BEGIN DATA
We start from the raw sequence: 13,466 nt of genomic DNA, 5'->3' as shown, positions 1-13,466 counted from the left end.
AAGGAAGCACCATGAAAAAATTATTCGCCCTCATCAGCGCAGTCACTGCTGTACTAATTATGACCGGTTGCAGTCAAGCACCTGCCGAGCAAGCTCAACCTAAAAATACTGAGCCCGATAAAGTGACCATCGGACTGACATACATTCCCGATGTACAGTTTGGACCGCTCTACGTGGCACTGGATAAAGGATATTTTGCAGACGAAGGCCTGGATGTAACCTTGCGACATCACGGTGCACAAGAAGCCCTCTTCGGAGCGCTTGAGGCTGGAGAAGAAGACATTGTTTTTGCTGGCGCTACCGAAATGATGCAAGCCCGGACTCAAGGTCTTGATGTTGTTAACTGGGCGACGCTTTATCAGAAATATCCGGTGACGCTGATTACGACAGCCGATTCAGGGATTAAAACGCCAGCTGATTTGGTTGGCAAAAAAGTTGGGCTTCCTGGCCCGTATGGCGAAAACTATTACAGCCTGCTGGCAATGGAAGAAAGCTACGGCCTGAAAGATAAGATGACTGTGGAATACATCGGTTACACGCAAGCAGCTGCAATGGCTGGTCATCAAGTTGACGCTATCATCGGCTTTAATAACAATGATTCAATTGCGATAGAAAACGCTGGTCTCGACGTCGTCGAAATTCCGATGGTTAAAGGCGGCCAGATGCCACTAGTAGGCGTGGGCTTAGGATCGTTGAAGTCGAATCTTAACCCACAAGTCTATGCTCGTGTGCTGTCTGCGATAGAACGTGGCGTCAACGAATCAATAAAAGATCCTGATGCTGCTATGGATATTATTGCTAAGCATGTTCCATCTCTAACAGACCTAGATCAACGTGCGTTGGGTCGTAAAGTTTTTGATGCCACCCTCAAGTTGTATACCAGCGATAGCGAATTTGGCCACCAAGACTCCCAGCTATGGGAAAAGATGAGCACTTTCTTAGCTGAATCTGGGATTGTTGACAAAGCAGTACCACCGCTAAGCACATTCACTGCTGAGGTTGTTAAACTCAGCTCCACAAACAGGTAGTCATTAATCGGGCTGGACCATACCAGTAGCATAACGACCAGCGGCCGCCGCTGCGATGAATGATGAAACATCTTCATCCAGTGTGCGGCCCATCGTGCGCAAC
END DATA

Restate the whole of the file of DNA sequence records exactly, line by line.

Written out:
We start from the raw sequence: 13,466 nt of genomic DNA, 5'->3' as shown, positions 1-13,466 counted from the left end.
AAGGAAGCACCATGAAAAAATTATTCGCCCTCATCAGCGCAGTCACTGCTGTACTAATTATGACCGGTTGCAGTCAAGCACCTGCCGAGCAAGCTCAACCTAAAAATACTGAGCCCGATAAAGTGACCATCGGACTGACATACATTCCCGATGTACAGTTTGGACCGCTCTACGTGGCACTGGATAAAGGATATTTTGCAGACGAAGGCCTGGATGTAACCTTGCGACATCACGGTGCACAAGAAGCCCTCTTCGGAGCGCTTGAGGCTGGAGAAGAAGACATTGTTTTTGCTGGCGCTACCGAAATGATGCAAGCCCGGACTCAAGGTCTTGATGTTGTTAACTGGGCGACGCTTTATCAGAAATATCCGGTGACGCTGATTACGACAGCCGATTCAGGGATTAAAACGCCAGCTGATTTGGTTGGCAAAAAAGTTGGGCTTCCTGGCCCGTATGGCGAAAACTATTACAGCCTGCTGGCAATGGAAGAAAGCTACGGCCTGAAAGATAAGATGACTGTGGAATACATCGGTTACACGCAAGCAGCTGCAATGGCTGGTCATCAAGTTGACGCTATCATCGGCTTTAATAACAATGATTCAATTGCGATAGAAAACGCTGGTCTCGACGTCGTCGAAATTCCGATGGTTAAAGGCGGCCAGATGCCACTAGTAGGCGTGGGCTTAGGATCGTTGAAGTCGAATCTTAACCCACAAGTCTATGCTCGTGTGCTGTCTGCGATAGAACGTGGCGTCAACGAATCAATAAAAGATCCTGATGCTGCTATGGATATTATTGCTAAGCATGTTCCATCTCTAACAGACCTAGATCAACGTGCGTTGGGTCGTAAAGTTTTTGATGCCACCCTCAAGTTGTATACCAGCGATAGCGAATTTGGCCACCAAGACTCCCAGCTATGGGAAAAGATGAGCACTTTCTTAGCTGAATCTGGGATTGTTGACAAAGCAGTACCACCGCTAAGCACATTCACTGCTGAGGTTGTTAAACTCAGCTCCACAAACAGGTAGTCATTAATCGGGCTGGACCATACCAGTAGCATAACGACCAGCGGCCGCCGCTGCGATGAATGATGAAACATCTTCATCCAGTGTGCGGCCCATCGTGCGCAAC